A while ago, I got myself a bunch of HomeMatic home automation gear (valve drives, temperature and humidity sensors, power switches). The gear itself works reasonably well, but I found the management software painfully lacking. Hence, I re-implemented my own management software. In this article, I’ll describe my method, in the hope that others will pick up a few nifty tricks to make future re-implementation projects easier.
When buying my HomeMatic devices, I decided to use the wide-spread HomeMatic Central Control Unit (CCU2). This embedded device runs the proprietary
rfd wireless daemon, which offers an XML-RPC interface, used by the web interface.
I find the CCU2’s web interface really unpleasant. It doesn’t look modern, it takes ages to load, and it doesn’t indicate progress. I frequently find myself clicking on a button, only to realize that my previous click was still not processed entirely, and then my current click ends up on a different element that I intended to click. Ugh.
More importantly, even if you avoid the CCU2’s web interface altogether and only want to extract sensor values, you’ll come to realize that the device crashes every few weeks. Due to memory pressure, the
rfd is killed and doesn’t come back. As a band-aid, I wrote a watchdog cronjob which would just reboot the device. I also reported the bug to the vendor, but never got a reply.
When I tried to update the software to a more recent version, things went so wrong that I decided to downgrade and not touch the device anymore. This is not a good state to be in, so eventually I started my project to replace the device entirely. The replacement is hmgo, a central control unit implemented in Go, deployed to a Raspberry Pi running gokrazy. The radio module I’m using is HomeMatic’s HM-MOD-RPI-PCB, which is connected to a serial port, much like in the CCU2 itself.
Preparation: gather and visualize traces
In order to compare the behavior of the CCU2 stock firmware against my software, I wanted to capture some traces. Looking at what goes on over the air (or on the wire) is also a good learning opportunity to understand the protocol.
- I wrote a Wireshark dissector (see contrib/homematic.lua). It is a quick & dirty hack, does not properly dissect everything, but it works for the majority of packets. This step alone will make the upcoming work so much easier, because you won’t need to decode packets in your head (and make mistakes!) so often.
- I captured traffic from the working system. Conveniently, the CCU2 allows SSH'ing in as
rootafter setting a password. Once logged in, I used
ls /proc/$(pidof rfd)/fdto identify the file descriptors which
rfduses to talk to the serial port. Then, I used
strace -e read=7,write=7 -f -p $(pidof rfd)to get hex dumps of each read/write. These hex dumps can directly be fed into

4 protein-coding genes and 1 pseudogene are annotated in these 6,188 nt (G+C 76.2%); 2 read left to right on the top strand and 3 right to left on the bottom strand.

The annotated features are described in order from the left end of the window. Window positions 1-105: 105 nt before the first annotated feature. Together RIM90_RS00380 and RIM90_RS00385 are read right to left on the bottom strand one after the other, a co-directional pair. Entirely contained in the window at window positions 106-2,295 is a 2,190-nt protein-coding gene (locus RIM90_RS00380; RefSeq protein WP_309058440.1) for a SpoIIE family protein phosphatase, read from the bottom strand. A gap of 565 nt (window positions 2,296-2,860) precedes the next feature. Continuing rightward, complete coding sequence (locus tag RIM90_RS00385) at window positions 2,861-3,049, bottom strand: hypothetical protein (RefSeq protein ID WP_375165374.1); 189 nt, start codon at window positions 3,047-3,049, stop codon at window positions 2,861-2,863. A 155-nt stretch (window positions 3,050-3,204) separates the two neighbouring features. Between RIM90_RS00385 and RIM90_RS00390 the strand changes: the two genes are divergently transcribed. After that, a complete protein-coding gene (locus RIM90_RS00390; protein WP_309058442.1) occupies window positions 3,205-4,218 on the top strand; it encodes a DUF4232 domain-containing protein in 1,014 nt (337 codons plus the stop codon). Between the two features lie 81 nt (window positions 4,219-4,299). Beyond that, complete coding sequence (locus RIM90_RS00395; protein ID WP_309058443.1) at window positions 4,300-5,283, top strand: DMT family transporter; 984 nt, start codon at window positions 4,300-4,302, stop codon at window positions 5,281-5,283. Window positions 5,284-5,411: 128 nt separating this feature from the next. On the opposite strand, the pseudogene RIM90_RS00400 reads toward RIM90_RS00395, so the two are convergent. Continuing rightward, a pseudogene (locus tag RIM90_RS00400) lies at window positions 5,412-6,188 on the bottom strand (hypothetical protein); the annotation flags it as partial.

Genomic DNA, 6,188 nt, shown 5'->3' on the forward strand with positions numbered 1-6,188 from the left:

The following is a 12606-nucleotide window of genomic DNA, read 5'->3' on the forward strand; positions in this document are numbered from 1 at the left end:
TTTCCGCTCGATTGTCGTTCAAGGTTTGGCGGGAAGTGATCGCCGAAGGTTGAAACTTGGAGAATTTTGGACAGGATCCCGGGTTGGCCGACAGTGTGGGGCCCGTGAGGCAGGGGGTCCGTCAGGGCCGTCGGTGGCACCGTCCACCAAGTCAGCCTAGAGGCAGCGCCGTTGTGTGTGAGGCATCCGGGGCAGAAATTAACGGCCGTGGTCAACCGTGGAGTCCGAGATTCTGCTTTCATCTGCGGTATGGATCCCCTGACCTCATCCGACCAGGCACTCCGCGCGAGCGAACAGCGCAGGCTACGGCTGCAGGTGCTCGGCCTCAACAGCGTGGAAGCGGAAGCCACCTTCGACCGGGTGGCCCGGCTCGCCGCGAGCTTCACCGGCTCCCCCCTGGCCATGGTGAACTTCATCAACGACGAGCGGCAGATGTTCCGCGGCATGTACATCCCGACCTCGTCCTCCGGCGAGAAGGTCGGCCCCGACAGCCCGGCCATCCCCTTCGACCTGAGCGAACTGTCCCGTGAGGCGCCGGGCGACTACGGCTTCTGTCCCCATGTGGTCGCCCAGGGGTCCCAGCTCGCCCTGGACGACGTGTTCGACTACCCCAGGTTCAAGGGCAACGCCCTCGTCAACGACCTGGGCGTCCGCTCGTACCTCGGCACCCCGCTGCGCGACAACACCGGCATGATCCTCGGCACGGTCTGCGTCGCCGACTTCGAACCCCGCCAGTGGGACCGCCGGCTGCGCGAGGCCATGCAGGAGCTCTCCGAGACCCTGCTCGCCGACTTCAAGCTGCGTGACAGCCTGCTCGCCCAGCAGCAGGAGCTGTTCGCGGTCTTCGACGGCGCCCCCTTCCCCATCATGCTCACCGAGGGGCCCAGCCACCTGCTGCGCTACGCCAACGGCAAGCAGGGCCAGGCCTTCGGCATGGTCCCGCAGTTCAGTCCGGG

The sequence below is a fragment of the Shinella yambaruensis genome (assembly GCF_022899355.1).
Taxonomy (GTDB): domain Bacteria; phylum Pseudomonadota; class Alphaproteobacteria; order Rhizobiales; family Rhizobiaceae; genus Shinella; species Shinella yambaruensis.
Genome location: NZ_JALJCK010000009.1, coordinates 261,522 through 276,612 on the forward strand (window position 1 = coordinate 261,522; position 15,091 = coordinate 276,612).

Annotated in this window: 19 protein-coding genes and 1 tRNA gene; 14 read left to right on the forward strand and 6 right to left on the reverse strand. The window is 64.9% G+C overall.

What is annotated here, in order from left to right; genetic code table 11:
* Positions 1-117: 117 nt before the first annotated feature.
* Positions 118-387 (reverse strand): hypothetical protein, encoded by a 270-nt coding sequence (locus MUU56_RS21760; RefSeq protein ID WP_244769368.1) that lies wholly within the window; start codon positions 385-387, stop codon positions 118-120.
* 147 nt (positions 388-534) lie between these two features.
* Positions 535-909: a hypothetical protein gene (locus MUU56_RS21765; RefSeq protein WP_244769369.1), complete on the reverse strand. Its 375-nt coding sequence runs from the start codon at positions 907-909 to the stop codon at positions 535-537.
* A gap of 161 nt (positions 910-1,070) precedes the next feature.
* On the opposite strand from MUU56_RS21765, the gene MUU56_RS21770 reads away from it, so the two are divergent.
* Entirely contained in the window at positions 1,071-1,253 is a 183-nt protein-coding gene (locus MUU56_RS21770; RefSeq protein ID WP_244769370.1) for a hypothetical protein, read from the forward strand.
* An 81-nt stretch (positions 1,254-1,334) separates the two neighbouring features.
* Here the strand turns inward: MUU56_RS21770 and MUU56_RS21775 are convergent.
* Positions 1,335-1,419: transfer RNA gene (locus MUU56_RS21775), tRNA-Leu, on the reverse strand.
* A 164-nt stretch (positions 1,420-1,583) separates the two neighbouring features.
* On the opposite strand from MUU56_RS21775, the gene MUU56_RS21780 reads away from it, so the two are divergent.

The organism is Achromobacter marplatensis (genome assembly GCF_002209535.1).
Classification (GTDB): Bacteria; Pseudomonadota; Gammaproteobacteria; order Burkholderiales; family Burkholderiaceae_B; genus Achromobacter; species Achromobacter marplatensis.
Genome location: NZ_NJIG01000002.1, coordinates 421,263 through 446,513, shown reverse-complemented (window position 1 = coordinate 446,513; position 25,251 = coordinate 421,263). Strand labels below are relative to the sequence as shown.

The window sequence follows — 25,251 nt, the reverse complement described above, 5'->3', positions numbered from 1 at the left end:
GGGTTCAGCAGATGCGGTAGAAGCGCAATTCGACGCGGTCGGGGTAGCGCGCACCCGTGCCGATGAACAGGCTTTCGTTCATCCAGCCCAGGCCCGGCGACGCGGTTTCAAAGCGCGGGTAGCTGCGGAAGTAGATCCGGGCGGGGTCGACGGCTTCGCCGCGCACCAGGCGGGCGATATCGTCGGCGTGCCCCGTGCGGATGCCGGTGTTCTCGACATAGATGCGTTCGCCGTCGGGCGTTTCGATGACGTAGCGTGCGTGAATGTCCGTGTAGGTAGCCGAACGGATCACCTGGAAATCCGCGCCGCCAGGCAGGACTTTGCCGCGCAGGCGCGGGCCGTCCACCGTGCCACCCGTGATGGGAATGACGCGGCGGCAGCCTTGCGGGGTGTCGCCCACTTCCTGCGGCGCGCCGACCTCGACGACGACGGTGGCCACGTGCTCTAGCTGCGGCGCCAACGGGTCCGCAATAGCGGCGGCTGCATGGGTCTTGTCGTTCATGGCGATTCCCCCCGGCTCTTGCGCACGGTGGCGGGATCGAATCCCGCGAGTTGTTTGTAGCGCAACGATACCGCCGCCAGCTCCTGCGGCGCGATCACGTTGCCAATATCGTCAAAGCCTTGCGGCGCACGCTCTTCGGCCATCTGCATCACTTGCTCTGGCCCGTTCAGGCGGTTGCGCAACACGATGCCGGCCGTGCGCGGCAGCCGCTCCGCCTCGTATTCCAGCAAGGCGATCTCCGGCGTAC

text2pcapand can be analyzed with Wireshark.
- I also wrote a little Perl script to extract and convert packet hex dumps from homegear debug logs to text2pcap-compatible format. More on that in a bit.
Then, I gathered as much material as possible. I found and ended up using the following resources (in order of frequency):
Preparation: lab setup
Next, I got the hardware to work with a known-good software. I set up homegear on a Raspberry Pi, which took a few hours of compilation time because there were no pre-built Debian stretch arm64 binaries. This step established that the hardware itself was working fine.
Also, I got myself another set of traces from homegear, which is always useful.
Now the actual implementation can begin. Note that up until this point, I hadn’t written a single line of actual program code. I defined a few milestones which I wanted to reach:
- Talk to the serial port.
- Successfully initialize the HM-MOD-RPI-PCB
- Receive any BidCoS broadcast packet
- Decode any BidCoS broadcast packet (can largely be done in a unit test)
- Talk to an already-paired device (re-using the address/key from my homegear setup)
- Configure an already-paired device
- Pair a device
To make the implementation process more convenient, I changed the compilation command of my editor to cross-compile the program,
scp it to the Raspberry Pi and run it there. This allowed me to test my code with one keyboard shortcut, and I love quick feedback.
The entire project took a few weeks of my spare time. If I had taken some time off of work, I’m confident I could have implemented it in about a week of full-time work.
Consciously doing research, preparation and milestone planning was helpful. It gave me good sense of my progress and achievable goals.
As I’ve learnt previously, investing in tools pays off quickly, even for one-off projects like this one. I’d recommend everyone who’s doing protocol-related work to invest some time in learning to use Wireshark and writing custom Wireshark dissectors.